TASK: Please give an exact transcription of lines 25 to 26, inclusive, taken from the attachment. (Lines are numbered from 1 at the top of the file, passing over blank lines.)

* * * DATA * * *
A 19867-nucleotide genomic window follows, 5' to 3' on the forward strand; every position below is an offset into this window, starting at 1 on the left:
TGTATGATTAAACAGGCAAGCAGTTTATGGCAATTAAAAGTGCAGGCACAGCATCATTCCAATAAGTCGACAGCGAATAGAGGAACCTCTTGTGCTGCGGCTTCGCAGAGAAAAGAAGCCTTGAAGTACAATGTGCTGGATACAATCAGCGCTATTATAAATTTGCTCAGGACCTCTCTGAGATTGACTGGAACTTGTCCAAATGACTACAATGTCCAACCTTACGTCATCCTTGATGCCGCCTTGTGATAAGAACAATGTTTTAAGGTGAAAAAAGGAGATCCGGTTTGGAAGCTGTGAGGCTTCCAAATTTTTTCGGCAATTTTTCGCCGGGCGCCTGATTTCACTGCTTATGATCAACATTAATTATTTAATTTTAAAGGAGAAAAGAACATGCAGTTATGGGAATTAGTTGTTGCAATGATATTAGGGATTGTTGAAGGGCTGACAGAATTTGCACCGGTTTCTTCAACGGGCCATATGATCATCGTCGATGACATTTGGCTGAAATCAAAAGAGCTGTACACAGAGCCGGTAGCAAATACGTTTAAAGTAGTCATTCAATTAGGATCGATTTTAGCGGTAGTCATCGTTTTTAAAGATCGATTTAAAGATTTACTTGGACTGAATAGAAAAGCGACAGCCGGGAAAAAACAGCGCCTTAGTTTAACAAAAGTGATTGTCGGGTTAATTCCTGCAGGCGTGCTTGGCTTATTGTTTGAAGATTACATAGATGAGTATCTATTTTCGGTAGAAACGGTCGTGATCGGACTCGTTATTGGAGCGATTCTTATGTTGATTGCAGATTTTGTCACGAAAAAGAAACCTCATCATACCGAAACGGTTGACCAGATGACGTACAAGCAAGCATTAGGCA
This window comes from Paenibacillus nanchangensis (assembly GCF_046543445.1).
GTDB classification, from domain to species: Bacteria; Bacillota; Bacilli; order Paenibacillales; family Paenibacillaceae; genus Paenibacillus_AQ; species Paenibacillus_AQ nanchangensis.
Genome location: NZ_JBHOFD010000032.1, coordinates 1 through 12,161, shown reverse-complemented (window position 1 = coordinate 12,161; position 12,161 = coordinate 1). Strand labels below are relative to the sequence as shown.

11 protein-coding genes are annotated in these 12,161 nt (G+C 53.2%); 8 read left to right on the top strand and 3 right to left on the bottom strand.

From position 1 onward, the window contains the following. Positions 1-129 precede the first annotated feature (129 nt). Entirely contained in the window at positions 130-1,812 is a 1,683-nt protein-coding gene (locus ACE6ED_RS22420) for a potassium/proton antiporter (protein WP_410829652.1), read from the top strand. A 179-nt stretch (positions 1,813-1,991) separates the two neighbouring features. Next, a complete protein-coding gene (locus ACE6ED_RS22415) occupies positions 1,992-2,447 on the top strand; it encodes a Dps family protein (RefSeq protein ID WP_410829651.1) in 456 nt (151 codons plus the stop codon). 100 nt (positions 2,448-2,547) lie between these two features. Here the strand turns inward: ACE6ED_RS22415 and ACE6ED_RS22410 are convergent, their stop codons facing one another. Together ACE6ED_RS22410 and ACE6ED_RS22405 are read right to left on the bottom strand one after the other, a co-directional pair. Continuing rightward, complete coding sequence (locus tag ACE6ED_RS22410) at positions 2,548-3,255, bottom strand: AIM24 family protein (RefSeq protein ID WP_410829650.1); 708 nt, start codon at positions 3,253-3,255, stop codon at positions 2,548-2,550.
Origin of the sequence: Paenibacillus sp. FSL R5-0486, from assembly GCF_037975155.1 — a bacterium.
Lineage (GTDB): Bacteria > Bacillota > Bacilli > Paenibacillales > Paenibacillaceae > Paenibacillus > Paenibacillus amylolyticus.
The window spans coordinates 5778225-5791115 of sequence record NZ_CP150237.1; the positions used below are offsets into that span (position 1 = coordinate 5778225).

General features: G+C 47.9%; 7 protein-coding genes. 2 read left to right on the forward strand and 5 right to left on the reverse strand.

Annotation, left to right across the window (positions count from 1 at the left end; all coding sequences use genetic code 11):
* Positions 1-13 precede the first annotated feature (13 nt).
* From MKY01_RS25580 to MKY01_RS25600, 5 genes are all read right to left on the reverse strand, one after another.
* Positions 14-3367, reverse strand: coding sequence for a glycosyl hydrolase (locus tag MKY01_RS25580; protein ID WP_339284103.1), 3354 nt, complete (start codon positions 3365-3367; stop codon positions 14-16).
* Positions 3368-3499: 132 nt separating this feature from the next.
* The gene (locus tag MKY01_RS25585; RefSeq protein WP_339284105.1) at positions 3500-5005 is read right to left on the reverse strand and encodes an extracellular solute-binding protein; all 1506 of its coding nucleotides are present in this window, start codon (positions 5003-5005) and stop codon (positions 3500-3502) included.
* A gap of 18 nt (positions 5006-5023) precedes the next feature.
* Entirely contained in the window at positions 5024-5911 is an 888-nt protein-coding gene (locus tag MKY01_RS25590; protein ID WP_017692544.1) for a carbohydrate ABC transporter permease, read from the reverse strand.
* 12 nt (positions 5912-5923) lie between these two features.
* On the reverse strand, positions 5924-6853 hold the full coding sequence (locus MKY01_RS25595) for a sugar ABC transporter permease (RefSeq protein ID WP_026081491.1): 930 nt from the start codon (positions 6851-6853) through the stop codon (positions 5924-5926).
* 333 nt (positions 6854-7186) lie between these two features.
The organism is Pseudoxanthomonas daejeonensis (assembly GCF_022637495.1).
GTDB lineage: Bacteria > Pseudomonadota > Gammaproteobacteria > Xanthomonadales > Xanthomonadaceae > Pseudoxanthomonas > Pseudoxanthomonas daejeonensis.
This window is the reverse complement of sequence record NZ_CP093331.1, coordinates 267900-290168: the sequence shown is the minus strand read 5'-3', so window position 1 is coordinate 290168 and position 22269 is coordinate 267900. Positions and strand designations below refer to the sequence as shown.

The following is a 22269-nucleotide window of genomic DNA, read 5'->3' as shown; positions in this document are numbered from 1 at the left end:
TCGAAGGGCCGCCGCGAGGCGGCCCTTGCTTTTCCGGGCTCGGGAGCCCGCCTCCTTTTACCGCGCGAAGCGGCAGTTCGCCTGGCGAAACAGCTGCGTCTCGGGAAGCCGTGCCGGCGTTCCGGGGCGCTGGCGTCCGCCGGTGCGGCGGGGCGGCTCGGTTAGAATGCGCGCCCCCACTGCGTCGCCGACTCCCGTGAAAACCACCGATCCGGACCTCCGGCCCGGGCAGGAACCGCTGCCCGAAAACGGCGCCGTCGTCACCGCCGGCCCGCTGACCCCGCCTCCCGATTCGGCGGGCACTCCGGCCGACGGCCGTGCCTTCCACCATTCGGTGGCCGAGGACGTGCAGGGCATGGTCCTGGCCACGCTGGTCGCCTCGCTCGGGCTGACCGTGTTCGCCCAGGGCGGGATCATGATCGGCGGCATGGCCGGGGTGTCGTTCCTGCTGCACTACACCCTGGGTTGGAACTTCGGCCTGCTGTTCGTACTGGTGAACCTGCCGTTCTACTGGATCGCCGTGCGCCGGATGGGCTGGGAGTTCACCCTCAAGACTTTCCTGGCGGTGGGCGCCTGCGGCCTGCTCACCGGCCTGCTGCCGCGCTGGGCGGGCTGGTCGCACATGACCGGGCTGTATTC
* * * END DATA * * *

This window is the reverse complement of sequence record NZ_CP093331.1, coordinates 267900-290168: the sequence shown is the minus strand read 5'-3', so window position 1 is coordinate 290168 and position 22269 is coordinate 267900. Positions and strand designations below refer to the sequence as shown.

The following is a 22269-nucleotide window of genomic DNA, read 5'->3' as shown; positions in this document are numbered from 1 at the left end: